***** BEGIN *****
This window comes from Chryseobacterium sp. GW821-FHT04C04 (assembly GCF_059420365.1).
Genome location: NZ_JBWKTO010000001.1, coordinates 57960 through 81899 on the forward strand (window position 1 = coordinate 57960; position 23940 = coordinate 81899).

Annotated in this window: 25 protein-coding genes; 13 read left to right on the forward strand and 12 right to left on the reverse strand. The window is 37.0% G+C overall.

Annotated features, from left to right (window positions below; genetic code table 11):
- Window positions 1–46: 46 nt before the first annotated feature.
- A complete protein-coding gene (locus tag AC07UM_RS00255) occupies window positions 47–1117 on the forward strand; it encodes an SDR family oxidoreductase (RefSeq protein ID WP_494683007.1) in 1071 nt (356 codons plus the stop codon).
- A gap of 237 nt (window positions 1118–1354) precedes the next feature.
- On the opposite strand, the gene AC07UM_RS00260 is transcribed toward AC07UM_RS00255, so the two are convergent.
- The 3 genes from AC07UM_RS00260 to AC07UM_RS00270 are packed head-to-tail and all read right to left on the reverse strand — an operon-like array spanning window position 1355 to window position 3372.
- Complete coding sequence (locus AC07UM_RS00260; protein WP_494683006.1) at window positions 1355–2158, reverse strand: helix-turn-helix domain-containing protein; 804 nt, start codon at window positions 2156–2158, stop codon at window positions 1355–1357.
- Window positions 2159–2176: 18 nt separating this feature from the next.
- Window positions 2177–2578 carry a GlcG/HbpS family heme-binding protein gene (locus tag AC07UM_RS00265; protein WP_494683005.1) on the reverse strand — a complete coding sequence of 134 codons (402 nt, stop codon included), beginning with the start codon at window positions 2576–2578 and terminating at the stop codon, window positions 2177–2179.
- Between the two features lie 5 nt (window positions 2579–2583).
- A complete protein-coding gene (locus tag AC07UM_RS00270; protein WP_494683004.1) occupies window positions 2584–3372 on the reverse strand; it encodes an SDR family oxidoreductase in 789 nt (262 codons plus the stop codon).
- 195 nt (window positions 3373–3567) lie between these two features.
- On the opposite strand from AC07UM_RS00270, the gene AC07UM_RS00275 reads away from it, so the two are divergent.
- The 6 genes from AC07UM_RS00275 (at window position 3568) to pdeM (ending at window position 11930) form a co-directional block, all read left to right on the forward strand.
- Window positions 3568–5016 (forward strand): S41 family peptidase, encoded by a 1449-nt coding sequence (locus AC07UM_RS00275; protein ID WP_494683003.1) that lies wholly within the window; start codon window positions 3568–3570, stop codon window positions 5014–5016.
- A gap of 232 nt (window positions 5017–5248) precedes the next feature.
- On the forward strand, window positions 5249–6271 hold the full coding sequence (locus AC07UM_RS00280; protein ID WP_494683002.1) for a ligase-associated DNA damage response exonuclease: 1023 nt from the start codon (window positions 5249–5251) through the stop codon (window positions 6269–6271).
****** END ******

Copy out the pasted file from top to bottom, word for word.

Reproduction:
This window comes from Chryseobacterium sp. GW821-FHT04C04 (assembly GCF_059420365.1).
Genome location: NZ_JBWKTO010000001.1, coordinates 57960 through 81899 on the forward strand (window position 1 = coordinate 57960; position 23940 = coordinate 81899).

Annotated in this window: 25 protein-coding genes; 13 read left to right on the forward strand and 12 right to left on the reverse strand. The window is 37.0% G+C overall.

Annotated features, from left to right (window positions below; genetic code table 11):
- Window positions 1–46: 46 nt before the first annotated feature.
- A complete protein-coding gene (locus tag AC07UM_RS00255) occupies window positions 47–1117 on the forward strand; it encodes an SDR family oxidoreductase (RefSeq protein ID WP_494683007.1) in 1071 nt (356 codons plus the stop codon).
- A gap of 237 nt (window positions 1118–1354) precedes the next feature.
- On the opposite strand, the gene AC07UM_RS00260 is transcribed toward AC07UM_RS00255, so the two are convergent.
- The 3 genes from AC07UM_RS00260 to AC07UM_RS00270 are packed head-to-tail and all read right to left on the reverse strand — an operon-like array spanning window position 1355 to window position 3372.
- Complete coding sequence (locus AC07UM_RS00260; protein WP_494683006.1) at window positions 1355–2158, reverse strand: helix-turn-helix domain-containing protein; 804 nt, start codon at window positions 2156–2158, stop codon at window positions 1355–1357.
- Window positions 2159–2176: 18 nt separating this feature from the next.
- Window positions 2177–2578 carry a GlcG/HbpS family heme-binding protein gene (locus tag AC07UM_RS00265; protein WP_494683005.1) on the reverse strand — a complete coding sequence of 134 codons (402 nt, stop codon included), beginning with the start codon at window positions 2576–2578 and terminating at the stop codon, window positions 2177–2179.
- Between the two features lie 5 nt (window positions 2579–2583).
- A complete protein-coding gene (locus tag AC07UM_RS00270; protein WP_494683004.1) occupies window positions 2584–3372 on the reverse strand; it encodes an SDR family oxidoreductase in 789 nt (262 codons plus the stop codon).
- 195 nt (window positions 3373–3567) lie between these two features.
- On the opposite strand from AC07UM_RS00270, the gene AC07UM_RS00275 reads away from it, so the two are divergent.
- The 6 genes from AC07UM_RS00275 (at window position 3568) to pdeM (ending at window position 11930) form a co-directional block, all read left to right on the forward strand.
- Window positions 3568–5016 (forward strand): S41 family peptidase, encoded by a 1449-nt coding sequence (locus AC07UM_RS00275; protein ID WP_494683003.1) that lies wholly within the window; start codon window positions 3568–3570, stop codon window positions 5014–5016.
- A gap of 232 nt (window positions 5017–5248) precedes the next feature.
- On the forward strand, window positions 5249–6271 hold the full coding sequence (locus AC07UM_RS00280; protein ID WP_494683002.1) for a ligase-associated DNA damage response exonuclease: 1023 nt from the start codon (window positions 5249–5251) through the stop codon (window positions 6269–6271).